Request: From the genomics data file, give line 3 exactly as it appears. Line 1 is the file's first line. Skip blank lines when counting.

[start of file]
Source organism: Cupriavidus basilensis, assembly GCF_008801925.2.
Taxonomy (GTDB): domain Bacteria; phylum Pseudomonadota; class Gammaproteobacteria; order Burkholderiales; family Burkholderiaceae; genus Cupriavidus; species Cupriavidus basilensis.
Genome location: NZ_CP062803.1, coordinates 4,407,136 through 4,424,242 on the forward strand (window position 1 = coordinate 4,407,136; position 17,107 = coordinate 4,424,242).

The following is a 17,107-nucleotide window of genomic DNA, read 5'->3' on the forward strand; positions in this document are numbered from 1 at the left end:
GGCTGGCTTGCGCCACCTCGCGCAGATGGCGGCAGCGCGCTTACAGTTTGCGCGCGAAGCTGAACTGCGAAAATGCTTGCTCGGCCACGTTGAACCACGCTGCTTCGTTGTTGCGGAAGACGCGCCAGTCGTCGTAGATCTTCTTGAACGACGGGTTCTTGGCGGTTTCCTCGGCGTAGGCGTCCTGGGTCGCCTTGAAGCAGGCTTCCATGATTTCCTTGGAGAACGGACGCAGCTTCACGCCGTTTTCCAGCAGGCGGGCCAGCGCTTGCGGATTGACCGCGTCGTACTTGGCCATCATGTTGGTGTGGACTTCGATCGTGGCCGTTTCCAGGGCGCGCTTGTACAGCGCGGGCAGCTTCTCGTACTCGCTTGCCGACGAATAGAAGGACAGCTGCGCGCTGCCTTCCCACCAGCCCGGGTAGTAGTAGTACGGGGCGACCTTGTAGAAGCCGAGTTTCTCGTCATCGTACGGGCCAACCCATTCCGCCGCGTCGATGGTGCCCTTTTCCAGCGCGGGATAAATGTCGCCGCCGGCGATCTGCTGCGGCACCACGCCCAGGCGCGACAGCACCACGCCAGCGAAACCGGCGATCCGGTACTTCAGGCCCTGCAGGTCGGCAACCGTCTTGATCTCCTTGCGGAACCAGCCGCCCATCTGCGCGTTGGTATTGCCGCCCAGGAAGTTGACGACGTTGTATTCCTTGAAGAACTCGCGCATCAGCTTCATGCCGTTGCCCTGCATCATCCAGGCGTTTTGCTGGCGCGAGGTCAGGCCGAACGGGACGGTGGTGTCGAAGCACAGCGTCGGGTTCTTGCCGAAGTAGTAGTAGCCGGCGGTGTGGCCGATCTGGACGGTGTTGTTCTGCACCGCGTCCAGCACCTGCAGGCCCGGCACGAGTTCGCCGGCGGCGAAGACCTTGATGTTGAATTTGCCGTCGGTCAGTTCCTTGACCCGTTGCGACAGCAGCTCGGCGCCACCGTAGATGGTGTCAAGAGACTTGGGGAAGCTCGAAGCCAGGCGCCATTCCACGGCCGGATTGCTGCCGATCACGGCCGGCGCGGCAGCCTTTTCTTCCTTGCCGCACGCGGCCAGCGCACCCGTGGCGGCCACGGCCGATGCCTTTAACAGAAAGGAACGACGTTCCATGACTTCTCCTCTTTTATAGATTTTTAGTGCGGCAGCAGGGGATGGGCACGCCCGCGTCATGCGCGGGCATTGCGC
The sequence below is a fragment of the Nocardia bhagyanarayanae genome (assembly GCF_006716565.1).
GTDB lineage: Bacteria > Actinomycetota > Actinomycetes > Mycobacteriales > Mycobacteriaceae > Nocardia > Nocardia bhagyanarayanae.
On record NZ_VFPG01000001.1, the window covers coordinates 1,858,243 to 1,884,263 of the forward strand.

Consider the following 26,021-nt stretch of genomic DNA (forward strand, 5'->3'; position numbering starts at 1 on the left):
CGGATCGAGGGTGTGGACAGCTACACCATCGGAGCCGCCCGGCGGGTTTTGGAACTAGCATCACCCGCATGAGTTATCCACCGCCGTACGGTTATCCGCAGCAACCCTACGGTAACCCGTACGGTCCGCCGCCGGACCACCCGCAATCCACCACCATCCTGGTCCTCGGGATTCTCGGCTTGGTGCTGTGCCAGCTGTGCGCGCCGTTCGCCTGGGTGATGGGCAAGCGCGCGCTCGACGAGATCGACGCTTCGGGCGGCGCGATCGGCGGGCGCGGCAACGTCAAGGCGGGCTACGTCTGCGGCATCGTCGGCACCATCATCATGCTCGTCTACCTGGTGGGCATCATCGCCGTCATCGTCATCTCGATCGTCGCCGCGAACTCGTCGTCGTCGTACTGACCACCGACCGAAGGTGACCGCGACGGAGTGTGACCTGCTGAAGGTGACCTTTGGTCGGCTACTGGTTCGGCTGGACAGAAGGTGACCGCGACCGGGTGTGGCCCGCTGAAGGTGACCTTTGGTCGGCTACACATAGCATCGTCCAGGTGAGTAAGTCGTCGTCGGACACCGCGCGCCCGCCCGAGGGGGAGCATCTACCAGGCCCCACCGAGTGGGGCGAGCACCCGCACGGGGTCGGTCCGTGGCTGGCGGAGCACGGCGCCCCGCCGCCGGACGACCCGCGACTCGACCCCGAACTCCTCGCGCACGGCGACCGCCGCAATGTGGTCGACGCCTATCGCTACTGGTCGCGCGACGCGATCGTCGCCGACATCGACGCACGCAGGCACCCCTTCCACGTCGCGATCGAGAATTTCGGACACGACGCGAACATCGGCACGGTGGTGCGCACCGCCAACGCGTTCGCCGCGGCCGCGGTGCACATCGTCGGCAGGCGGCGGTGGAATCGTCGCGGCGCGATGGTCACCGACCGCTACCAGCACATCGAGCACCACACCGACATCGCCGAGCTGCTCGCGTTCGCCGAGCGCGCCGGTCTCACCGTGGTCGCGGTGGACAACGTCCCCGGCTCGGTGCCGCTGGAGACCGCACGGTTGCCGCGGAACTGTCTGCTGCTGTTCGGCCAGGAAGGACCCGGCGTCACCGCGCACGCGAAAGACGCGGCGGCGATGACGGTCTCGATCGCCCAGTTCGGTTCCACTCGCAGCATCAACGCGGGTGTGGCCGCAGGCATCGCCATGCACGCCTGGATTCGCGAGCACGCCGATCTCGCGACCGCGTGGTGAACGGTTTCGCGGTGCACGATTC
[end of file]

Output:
Genome location: NZ_CP062803.1, coordinates 4,407,136 through 4,424,242 on the forward strand (window position 1 = coordinate 4,407,136; position 17,107 = coordinate 4,424,242).